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These attacks against civilian infrastructure are not random. Rather, they reflect an insidious calculation integral to modern Russian military theory. For more than 20 years, Russian military journals have insisted on the need to conduct non contact war and target critical infrastructure.
Like a defense strategist with nearly 20 years of military experience, i think the world should prepare for more strikes as moscow looks for ways to regain the upper hand in the conflict and catch up declining battlefield position.
“Initial period of the war”
In accordance with the Russian military concept of “first period of war– the belief that the keys to winning a conflict are early actions that support mobilization and undermine the adversary – attacks on infrastructure began before the first shot was fired.
In January 2022, a month before the invasion of Ukraine, a critical submarine cable connecting satellite ground stations in Svalbard, Norway, and the Norwegian mainland was mysteriously cut off, with most speculating that Russia was to blame. By targeting the cable as Russia deployed more than 100,000 troops to the Ukrainian border, Moscow signaled the risk of escalation if NATO got involved in the conflict.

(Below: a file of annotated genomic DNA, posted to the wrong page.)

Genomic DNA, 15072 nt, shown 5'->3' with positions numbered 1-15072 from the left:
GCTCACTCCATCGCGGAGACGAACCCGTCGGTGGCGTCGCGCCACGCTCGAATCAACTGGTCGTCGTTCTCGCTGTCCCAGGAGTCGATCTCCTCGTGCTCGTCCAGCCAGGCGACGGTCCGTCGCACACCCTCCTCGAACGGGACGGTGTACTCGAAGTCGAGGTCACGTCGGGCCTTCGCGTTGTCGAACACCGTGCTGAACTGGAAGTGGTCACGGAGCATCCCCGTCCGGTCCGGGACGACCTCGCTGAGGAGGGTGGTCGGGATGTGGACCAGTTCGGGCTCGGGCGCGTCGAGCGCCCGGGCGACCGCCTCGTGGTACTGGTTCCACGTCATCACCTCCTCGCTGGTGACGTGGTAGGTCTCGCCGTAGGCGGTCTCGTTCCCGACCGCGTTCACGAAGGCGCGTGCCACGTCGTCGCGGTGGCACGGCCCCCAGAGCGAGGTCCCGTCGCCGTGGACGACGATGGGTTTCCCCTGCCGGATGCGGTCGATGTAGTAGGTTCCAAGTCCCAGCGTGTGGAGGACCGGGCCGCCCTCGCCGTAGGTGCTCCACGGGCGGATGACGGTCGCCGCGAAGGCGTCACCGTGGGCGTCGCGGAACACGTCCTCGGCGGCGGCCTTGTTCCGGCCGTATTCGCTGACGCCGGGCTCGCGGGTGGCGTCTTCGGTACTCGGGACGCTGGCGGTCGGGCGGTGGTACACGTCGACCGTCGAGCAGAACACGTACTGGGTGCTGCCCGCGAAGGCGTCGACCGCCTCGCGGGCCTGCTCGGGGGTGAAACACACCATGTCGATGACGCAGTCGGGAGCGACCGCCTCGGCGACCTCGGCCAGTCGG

Once the war started, Russia used cyber operations to limit Ukraine’s communication capability, temporarily deactivate the Viasat satellite Internet network.
Cyber operations targeting infrastructure, cutting cables, GPS jamming and electronic attacks are key elements of Russian military theory. In fact, Russian military doctrine specifically calls for strategic operations to destroy critical infrastructuresor SODCIT.
These operations select targets primarily for their psychological effect. The belief is that hitting key infrastructure and creating prolonged blackouts, as well as disruptions in the ability to travel and transport goods, make political leaders and the population less willing to resist an attacking force.
Detain key targets at risk
According Valery Aleksandrovich Kiselevretired colonel and professor at the Combined Arms Academy of the Armed Forces of the Russian Federation, modern warfare should focus on destroying the enemy’s critical economic infrastructure without employing large concentrations of ground troops.
This concept ties in with the Russian approach to coercive strategy – an alternative to traditional warfare that attempts to manipulate the behavior of an opposing force under political, economic and military pressure. The logic is simple: why fight a protracted conflict when you can use a mix of fear and punishment to induce the enemy to surrender?
When this coercive campaign failed in Ukraine, Russia invaded and made seizing nuclear facilities a key part of its ground campaign, using them both as blackmail and as an operational shield to protect troop concentrations. In March, Russia decided to seize several nuclear power plants across Ukraine. Fighting continues outside the largest of these facilities, Zaporizhia.